I'll guess that in your analysis, given the base case of D and E's game being a tie vote on a (D=100, E=0) split, results in a (C=0, D=0, E=100) split for three pirates since E can blackmail C into giving up all the coins in exchange for staying alive? D may vote arbitrarily on a (C=0, D=100, E=0) split, so C must consider E to have the deciding vote.

If so, that means four pirates would yield (B=0, C=100, D=0, E=0) or (B=0, C=0, D=100, E=0) in a tie. E expects 100 coins in the three-pirate game and so wouldn't be a safe choice of blackmailer, but C and D expect zero coins in a three-pirate game so B could choose between them arbitrarily. B can't give fewer than 100 coins to either C or D because they will punish that behavior with a deciding vote for death, and B knows this. It's potentially unintuitive for C because C's expected value in a three-pirate game is 0 but if C commits to voting against B for anything less than 100 coins, and B knows this, then B is forced to give either 0 or 100 coins to C. The remaining coins must go to D.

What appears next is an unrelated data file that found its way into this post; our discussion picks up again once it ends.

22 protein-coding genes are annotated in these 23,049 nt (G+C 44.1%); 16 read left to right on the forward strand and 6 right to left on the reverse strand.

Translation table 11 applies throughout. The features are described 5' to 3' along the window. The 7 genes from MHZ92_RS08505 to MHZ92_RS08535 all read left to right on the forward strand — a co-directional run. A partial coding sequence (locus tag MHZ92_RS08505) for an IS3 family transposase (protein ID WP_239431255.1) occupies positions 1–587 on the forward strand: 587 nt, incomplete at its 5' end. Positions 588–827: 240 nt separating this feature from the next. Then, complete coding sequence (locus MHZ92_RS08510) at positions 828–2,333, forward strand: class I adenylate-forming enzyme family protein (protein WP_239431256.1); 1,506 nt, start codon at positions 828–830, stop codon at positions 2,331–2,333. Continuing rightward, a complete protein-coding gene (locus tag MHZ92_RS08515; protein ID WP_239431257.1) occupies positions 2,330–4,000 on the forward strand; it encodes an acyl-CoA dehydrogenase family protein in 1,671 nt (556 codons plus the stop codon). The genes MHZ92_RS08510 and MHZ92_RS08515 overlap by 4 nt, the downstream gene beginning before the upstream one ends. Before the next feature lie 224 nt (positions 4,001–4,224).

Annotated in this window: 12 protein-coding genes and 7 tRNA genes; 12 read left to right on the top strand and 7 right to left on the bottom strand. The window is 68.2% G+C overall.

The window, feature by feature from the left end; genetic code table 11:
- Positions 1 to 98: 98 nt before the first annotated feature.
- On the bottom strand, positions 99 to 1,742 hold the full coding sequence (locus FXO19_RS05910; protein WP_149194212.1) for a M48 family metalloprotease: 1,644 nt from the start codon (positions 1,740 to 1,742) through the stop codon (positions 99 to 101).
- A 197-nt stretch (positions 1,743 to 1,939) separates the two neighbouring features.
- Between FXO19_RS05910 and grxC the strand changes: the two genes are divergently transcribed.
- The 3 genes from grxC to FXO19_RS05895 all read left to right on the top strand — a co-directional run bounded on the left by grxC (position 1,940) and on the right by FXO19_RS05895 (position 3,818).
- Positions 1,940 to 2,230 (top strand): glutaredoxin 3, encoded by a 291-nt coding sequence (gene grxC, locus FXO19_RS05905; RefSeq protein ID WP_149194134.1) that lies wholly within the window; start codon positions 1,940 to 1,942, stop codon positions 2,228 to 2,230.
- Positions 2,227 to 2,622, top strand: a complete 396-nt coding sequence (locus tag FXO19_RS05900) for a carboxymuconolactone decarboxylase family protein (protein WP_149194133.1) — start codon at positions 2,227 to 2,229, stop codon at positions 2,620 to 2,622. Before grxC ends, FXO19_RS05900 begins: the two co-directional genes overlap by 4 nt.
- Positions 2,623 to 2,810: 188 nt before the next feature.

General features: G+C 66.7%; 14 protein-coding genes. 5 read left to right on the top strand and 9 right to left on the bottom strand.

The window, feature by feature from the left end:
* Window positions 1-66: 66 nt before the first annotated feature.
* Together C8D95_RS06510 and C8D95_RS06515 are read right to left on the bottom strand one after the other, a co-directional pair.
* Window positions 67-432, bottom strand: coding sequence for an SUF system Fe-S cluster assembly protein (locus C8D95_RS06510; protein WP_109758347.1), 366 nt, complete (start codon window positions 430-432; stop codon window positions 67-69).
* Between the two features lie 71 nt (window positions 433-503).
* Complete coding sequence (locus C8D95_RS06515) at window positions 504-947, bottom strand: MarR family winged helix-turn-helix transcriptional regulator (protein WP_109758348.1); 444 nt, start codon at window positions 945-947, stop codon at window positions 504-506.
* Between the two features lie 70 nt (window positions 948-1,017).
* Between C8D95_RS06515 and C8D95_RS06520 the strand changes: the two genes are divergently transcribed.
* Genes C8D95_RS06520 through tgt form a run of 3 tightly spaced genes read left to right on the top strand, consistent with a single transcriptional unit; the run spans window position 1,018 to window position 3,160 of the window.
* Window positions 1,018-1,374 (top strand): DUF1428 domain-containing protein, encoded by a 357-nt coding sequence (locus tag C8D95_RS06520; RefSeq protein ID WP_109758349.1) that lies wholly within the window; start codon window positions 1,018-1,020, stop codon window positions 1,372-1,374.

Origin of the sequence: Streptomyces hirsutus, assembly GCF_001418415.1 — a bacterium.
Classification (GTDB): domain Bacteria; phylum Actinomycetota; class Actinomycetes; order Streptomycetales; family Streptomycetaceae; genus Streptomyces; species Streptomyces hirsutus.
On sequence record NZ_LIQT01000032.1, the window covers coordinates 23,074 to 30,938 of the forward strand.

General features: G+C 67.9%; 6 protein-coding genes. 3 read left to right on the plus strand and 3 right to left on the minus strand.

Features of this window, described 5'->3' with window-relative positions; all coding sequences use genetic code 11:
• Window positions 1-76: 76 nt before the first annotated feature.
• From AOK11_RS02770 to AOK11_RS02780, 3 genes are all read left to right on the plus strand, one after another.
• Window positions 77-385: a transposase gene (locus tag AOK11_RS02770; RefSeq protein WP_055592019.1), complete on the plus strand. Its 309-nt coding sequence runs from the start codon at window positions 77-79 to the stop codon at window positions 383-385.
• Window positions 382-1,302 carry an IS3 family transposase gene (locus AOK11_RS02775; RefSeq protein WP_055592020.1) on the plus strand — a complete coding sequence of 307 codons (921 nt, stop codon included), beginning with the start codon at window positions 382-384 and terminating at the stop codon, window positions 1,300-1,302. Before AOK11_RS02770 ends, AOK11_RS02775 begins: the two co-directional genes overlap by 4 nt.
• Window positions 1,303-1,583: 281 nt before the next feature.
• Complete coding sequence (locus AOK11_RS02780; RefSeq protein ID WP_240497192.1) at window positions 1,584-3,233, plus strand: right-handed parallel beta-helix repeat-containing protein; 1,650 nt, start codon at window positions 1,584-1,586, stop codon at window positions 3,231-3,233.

In the case of five pirates C and D except more than zero coins on average if A dies because B may choose arbitrarily between C or D as blackmailer. B and E expect zero coins from the four-pirate game. A must maximize the chance that two or more pirates will vote for A's split. C and D have an expected value of 50 coins from the four-pirate game if they assume B will choose randomly, and so a (A=0, B=0, C=50, D=50, E=0) split is no better than B's expected offer for C and D and any fewer than 50 coins for C or D will certainly make them vote against A. I think A should offer (A=0, B=n, C=0, D=0, E=100-n) where n is mutually acceptable to B and E.